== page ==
By Drew Lopenzina

Native American Heritage Month is a good time to remind ourselves that Old Dominion University stands upon traditional homelands of the Indigenous peoples who lived along the main waterways and tributaries of the Powhatan and Paumanuk Rivers (now called the James and the York). At the time of contact, the region upon which ODU was built was stewarded primarily by the Nansemond Indian Nation and the now defunct Chesepioc or Chesapeake tribe (for which our great bay is named), with the Kecoughtan to the northeast, the Nottoway to the south, the Pamunkey, Rappahannock, Chickahominy, Eastern Chickahominy, Mattaponi, and Upper Mattaponi directly to the northwest, and the Monacan Nation further west toward the Shenandoah River Valley. By acknowledging these Indigenous peoples as the traditional caretakers of this space called Tsenacomoco or "land of many villages," we honor and respect the connection of these tribes to the lands on which we gather--the lands upon which we must all work, live, cooperate, and prosper-and we remain mindful of our own institutional obligations, hoping to build a stronger partnership through meaningful and proactive resolutions with the Indigenous peoples of Virginia.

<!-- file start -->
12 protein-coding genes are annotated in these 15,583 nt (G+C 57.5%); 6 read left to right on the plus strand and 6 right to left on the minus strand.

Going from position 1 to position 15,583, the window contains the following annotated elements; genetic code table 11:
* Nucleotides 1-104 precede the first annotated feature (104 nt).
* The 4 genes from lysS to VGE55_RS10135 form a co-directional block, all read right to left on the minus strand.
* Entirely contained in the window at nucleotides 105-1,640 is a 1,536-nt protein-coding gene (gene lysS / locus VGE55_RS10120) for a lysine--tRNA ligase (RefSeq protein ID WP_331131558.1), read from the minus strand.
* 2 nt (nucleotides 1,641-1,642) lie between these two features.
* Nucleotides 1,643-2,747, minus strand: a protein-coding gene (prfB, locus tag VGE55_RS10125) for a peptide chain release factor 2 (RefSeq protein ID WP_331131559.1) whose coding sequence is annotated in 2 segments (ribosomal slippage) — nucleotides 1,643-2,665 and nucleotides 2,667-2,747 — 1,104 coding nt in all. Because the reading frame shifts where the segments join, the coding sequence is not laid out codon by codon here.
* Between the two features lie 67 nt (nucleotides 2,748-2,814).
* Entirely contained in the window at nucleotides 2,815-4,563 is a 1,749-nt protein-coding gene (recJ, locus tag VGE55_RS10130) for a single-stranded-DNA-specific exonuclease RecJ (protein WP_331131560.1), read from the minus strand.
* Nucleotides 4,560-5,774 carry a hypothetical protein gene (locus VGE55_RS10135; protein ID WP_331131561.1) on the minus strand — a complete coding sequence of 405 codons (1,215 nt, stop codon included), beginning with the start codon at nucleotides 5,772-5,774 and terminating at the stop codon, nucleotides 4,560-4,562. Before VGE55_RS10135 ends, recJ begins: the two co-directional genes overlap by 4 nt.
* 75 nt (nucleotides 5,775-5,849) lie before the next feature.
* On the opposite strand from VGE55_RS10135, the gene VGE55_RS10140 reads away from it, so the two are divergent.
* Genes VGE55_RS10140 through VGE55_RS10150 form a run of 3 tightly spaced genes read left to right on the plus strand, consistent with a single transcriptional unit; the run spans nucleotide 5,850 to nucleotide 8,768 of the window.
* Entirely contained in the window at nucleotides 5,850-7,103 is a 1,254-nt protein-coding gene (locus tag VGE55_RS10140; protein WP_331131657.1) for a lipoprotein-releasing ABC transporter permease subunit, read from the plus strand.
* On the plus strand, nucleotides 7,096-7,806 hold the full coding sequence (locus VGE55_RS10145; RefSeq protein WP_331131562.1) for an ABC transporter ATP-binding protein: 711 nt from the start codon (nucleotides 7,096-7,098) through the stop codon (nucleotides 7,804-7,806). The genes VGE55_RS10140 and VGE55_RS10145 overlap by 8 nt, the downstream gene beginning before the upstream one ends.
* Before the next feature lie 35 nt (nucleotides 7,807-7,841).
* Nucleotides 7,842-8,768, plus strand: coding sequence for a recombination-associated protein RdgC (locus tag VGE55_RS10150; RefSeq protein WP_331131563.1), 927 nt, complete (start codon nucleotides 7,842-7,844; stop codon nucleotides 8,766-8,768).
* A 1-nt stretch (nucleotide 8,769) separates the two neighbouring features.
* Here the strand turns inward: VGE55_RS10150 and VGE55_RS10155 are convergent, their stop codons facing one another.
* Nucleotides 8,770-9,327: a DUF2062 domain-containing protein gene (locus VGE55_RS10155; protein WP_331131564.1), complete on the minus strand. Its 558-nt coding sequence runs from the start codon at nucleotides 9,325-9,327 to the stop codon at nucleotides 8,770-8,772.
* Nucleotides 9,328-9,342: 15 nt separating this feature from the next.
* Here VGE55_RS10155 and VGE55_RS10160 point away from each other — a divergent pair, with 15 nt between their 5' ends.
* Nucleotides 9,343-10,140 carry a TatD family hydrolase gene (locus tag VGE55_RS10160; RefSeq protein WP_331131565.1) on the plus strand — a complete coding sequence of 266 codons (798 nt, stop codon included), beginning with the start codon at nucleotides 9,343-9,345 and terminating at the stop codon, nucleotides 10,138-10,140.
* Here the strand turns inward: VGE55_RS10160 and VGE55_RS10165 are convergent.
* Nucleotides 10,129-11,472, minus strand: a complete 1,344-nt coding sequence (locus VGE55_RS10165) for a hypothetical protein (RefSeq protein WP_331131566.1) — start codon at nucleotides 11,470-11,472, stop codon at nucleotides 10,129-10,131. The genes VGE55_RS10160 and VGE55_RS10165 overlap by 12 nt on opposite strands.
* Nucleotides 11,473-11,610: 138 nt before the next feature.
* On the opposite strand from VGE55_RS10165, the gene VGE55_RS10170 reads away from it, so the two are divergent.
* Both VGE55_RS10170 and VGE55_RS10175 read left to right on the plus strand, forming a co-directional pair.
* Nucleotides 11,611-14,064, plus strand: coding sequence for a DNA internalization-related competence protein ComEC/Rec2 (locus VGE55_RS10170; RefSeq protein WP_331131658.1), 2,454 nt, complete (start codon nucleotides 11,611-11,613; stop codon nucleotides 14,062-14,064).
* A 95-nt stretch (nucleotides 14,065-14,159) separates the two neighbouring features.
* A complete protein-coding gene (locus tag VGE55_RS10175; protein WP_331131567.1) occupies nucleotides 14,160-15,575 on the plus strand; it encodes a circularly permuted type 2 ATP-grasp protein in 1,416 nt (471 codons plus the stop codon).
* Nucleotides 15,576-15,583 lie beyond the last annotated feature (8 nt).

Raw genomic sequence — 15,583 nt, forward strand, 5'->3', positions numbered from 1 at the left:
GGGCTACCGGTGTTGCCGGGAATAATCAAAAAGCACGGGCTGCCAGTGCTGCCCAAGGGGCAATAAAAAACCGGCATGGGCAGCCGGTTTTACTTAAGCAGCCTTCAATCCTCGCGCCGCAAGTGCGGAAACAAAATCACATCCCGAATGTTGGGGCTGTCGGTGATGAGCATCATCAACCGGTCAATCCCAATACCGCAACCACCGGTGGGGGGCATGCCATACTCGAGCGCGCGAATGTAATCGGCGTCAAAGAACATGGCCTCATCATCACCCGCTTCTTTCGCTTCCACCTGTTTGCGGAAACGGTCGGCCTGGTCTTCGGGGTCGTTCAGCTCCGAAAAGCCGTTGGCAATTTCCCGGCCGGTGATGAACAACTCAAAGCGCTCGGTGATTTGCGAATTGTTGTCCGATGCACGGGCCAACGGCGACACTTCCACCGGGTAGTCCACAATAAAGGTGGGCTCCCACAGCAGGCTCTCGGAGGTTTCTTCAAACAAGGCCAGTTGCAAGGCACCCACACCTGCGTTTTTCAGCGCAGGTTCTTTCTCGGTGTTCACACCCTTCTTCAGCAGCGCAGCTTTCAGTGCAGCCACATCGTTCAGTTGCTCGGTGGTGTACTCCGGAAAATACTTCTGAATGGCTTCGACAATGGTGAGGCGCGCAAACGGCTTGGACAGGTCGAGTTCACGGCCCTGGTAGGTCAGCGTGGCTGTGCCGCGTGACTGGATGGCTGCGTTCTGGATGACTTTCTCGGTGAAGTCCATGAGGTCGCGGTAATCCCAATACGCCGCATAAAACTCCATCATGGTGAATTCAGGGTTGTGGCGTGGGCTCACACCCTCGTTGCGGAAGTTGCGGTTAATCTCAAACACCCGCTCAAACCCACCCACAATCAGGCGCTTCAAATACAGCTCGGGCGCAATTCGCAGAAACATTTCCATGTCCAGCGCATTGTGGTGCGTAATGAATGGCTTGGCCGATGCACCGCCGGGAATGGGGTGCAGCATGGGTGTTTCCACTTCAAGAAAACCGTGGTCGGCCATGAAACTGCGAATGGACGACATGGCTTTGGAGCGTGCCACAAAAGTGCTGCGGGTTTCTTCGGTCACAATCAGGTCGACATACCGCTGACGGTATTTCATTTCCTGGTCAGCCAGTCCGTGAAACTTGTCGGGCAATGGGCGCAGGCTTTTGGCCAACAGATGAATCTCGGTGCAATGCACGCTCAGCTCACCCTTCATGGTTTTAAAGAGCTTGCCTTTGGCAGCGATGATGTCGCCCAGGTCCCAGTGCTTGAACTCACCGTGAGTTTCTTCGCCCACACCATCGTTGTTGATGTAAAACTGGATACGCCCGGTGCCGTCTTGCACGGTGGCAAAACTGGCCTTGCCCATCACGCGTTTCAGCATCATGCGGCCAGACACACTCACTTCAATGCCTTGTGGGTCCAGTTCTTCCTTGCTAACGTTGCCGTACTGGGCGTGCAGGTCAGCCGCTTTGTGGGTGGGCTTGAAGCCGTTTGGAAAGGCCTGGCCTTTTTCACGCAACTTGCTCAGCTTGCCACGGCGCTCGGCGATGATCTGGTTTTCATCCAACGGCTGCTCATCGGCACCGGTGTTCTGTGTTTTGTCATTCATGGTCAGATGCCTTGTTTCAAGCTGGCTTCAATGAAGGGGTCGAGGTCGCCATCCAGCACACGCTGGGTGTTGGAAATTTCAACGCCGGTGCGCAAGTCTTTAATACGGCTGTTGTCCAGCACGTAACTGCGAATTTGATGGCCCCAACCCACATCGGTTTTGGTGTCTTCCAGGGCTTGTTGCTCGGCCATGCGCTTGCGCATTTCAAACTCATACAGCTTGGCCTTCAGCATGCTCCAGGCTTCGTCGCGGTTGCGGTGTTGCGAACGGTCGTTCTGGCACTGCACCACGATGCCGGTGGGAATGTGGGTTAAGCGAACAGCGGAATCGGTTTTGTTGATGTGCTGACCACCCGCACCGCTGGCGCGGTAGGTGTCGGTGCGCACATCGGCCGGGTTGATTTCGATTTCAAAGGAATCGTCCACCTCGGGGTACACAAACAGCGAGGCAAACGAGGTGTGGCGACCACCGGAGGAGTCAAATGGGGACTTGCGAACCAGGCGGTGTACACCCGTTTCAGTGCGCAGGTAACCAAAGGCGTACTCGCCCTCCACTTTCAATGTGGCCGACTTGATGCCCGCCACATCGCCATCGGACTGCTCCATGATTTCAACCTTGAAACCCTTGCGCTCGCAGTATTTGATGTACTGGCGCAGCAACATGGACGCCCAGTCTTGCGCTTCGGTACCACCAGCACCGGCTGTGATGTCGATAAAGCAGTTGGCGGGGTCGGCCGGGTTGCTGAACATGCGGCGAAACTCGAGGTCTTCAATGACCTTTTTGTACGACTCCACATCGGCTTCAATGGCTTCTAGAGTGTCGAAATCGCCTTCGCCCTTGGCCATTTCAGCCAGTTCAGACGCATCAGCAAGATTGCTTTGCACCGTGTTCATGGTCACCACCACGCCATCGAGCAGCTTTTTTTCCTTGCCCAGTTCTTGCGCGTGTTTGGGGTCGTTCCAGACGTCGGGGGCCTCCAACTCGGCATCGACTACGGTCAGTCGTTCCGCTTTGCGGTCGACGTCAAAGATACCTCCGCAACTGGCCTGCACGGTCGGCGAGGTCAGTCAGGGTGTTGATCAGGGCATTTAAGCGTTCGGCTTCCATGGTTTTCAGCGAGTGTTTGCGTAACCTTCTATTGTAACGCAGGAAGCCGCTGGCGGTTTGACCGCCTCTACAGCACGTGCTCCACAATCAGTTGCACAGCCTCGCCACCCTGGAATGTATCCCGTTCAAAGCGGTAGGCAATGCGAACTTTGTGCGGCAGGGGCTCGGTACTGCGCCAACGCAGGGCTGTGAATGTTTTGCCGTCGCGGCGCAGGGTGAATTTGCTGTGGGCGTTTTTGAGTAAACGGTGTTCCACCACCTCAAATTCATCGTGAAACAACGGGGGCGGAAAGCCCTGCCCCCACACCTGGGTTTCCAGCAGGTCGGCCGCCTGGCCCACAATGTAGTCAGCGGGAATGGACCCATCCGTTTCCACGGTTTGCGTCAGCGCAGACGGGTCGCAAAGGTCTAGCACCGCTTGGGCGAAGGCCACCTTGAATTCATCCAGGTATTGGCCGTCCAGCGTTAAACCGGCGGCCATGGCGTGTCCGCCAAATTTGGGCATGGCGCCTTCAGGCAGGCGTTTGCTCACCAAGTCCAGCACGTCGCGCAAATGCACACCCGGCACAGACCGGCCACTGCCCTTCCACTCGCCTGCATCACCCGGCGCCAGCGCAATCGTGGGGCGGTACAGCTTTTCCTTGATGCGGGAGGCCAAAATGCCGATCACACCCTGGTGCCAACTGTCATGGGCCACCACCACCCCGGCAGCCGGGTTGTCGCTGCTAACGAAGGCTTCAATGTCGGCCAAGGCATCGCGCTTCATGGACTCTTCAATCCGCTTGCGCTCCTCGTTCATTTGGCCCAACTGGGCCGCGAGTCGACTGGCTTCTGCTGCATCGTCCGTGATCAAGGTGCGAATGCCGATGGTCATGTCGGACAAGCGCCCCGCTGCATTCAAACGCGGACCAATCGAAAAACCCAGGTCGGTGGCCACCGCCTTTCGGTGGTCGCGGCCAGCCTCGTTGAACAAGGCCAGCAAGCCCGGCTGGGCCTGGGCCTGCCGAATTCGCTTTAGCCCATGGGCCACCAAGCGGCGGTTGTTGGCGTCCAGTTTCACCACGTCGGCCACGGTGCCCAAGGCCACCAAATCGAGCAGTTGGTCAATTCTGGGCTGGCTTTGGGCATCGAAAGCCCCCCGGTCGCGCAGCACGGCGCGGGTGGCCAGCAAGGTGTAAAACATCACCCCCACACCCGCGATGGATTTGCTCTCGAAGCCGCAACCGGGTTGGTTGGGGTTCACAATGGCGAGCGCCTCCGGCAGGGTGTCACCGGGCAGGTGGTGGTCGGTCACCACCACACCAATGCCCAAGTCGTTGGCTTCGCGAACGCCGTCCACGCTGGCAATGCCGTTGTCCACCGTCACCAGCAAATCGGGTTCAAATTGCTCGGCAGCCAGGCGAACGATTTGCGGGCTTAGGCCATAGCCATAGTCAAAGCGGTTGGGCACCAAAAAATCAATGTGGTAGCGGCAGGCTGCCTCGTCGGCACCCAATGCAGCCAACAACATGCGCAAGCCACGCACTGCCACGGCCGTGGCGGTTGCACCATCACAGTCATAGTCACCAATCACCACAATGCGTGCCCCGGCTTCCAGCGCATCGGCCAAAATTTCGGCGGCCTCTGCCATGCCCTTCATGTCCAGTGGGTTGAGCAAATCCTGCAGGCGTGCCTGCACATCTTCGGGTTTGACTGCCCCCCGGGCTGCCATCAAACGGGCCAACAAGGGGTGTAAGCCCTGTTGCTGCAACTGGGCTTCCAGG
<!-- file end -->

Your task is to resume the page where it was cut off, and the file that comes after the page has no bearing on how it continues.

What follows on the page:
To learn more about the Nansemond Indian Nation see: and

For more on Virginia Indians see:…